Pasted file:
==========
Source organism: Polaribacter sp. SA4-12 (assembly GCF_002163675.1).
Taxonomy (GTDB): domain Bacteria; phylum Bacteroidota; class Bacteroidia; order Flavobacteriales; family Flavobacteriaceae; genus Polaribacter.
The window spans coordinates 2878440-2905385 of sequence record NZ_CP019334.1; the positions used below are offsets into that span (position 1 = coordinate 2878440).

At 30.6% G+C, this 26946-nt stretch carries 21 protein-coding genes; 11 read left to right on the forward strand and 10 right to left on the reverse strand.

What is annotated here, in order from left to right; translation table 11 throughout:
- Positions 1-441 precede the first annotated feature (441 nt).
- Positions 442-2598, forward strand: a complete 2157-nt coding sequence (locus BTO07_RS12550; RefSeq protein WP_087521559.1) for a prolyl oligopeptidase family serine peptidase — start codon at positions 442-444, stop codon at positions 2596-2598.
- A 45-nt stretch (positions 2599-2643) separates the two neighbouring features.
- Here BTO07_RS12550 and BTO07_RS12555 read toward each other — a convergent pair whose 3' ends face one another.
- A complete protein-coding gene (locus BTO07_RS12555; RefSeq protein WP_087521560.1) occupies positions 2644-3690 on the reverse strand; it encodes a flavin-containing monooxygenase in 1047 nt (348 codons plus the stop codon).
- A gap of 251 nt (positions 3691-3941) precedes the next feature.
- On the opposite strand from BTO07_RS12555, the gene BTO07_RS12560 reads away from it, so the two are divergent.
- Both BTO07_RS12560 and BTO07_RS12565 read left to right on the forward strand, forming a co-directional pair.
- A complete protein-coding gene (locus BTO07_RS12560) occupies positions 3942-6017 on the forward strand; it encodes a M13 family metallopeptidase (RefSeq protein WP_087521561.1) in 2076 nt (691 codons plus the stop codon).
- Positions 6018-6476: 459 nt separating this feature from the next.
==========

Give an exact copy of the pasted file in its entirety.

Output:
Source organism: Polaribacter sp. SA4-12 (assembly GCF_002163675.1).
Taxonomy (GTDB): domain Bacteria; phylum Bacteroidota; class Bacteroidia; order Flavobacteriales; family Flavobacteriaceae; genus Polaribacter.
The window spans coordinates 2878440-2905385 of sequence record NZ_CP019334.1; the positions used below are offsets into that span (position 1 = coordinate 2878440).

At 30.6% G+C, this 26946-nt stretch carries 21 protein-coding genes; 11 read left to right on the forward strand and 10 right to left on the reverse strand.

What is annotated here, in order from left to right; translation table 11 throughout:
- Positions 1-441 precede the first annotated feature (441 nt).
- Positions 442-2598, forward strand: a complete 2157-nt coding sequence (locus BTO07_RS12550; RefSeq protein WP_087521559.1) for a prolyl oligopeptidase family serine peptidase — start codon at positions 442-444, stop codon at positions 2596-2598.
- A 45-nt stretch (positions 2599-2643) separates the two neighbouring features.
- Here BTO07_RS12550 and BTO07_RS12555 read toward each other — a convergent pair whose 3' ends face one another.
- A complete protein-coding gene (locus BTO07_RS12555; RefSeq protein WP_087521560.1) occupies positions 2644-3690 on the reverse strand; it encodes a flavin-containing monooxygenase in 1047 nt (348 codons plus the stop codon).
- A gap of 251 nt (positions 3691-3941) precedes the next feature.
- On the opposite strand from BTO07_RS12555, the gene BTO07_RS12560 reads away from it, so the two are divergent.
- Both BTO07_RS12560 and BTO07_RS12565 read left to right on the forward strand, forming a co-directional pair.
- A complete protein-coding gene (locus BTO07_RS12560) occupies positions 3942-6017 on the forward strand; it encodes a M13 family metallopeptidase (RefSeq protein WP_087521561.1) in 2076 nt (691 codons plus the stop codon).
- Positions 6018-6476: 459 nt separating this feature from the next.